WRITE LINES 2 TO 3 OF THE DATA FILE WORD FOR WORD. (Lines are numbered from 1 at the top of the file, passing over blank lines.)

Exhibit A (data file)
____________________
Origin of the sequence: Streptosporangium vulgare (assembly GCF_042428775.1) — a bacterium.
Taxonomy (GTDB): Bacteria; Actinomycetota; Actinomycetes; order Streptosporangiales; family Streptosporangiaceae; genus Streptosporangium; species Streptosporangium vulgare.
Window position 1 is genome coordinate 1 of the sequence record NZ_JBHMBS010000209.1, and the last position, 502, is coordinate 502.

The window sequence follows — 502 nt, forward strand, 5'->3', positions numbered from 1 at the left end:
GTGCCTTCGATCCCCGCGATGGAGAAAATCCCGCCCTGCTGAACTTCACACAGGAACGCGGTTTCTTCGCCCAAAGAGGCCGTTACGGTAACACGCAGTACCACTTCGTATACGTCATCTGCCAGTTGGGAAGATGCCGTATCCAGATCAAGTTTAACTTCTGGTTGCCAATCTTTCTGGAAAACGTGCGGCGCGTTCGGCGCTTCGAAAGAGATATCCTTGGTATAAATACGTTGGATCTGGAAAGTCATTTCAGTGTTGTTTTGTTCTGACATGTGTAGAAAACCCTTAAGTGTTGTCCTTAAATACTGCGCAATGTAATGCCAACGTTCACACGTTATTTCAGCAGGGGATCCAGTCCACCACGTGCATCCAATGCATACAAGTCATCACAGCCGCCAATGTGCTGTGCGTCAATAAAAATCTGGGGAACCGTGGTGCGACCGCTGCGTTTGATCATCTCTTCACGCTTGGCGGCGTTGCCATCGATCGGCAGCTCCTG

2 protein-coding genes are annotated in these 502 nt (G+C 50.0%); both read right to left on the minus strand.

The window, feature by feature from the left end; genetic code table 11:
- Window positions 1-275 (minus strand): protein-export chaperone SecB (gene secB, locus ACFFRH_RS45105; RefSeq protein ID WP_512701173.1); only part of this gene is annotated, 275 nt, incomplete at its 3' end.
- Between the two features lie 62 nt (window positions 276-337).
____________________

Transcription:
Taxonomy (GTDB): Bacteria; Actinomycetota; Actinomycetes; order Streptosporangiales; family Streptosporangiaceae; genus Streptosporangium; species Streptosporangium vulgare.
Window position 1 is genome coordinate 1 of the sequence record NZ_JBHMBS010000209.1, and the last position, 502, is coordinate 502.